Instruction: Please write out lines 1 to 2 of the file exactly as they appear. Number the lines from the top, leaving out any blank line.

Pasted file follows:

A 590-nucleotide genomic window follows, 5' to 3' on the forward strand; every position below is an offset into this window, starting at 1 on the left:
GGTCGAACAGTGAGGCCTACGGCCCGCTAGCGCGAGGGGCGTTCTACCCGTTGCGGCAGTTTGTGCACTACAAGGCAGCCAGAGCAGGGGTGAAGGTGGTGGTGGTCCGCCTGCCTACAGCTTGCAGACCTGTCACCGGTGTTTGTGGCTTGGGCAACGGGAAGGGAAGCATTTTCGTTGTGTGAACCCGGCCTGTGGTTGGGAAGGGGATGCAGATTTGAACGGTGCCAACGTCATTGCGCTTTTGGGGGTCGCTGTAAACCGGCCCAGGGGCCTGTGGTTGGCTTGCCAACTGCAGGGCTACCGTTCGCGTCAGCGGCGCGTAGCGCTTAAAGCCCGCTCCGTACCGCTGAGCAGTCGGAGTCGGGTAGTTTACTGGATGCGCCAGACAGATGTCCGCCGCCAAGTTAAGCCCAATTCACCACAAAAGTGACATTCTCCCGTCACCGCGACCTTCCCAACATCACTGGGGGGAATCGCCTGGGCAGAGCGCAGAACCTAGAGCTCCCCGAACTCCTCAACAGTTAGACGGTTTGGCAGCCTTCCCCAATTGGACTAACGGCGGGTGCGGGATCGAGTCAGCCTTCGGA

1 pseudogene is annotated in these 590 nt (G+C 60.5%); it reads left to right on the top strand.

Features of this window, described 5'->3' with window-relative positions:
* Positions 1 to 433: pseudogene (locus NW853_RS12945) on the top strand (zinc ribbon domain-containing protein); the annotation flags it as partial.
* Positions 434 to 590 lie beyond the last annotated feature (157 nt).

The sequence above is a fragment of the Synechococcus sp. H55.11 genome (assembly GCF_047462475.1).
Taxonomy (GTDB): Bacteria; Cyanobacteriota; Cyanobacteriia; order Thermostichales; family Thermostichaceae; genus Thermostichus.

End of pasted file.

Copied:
A 590-nucleotide genomic window follows, 5' to 3' on the forward strand; every position below is an offset into this window, starting at 1 on the left:
GGTCGAACAGTGAGGCCTACGGCCCGCTAGCGCGAGGGGCGTTCTACCCGTTGCGGCAGTTTGTGCACTACAAGGCAGCCAGAGCAGGGGTGAAGGTGGTGGTGGTCCGCCTGCCTACAGCTTGCAGACCTGTCACCGGTGTTTGTGGCTTGGGCAACGGGAAGGGAAGCATTTTCGTTGTGTGAACCCGGCCTGTGGTTGGGAAGGGGATGCAGATTTGAACGGTGCCAACGTCATTGCGCTTTTGGGGGTCGCTGTAAACCGGCCCAGGGGCCTGTGGTTGGCTTGCCAACTGCAGGGCTACCGTTCGCGTCAGCGGCGCGTAGCGCTTAAAGCCCGCTCCGTACCGCTGAGCAGTCGGAGTCGGGTAGTTTACTGGATGCGCCAGACAGATGTCCGCCGCCAAGTTAAGCCCAATTCACCACAAAAGTGACATTCTCCCGTCACCGCGACCTTCCCAACATCACTGGGGGGAATCGCCTGGGCAGAGCGCAGAACCTAGAGCTCCCCGAACTCCTCAACAGTTAGACGGTTTGGCAGCCTTCCCCAATTGGACTAACGGCGGGTGCGGGATCGAGTCAGCCTTCGGA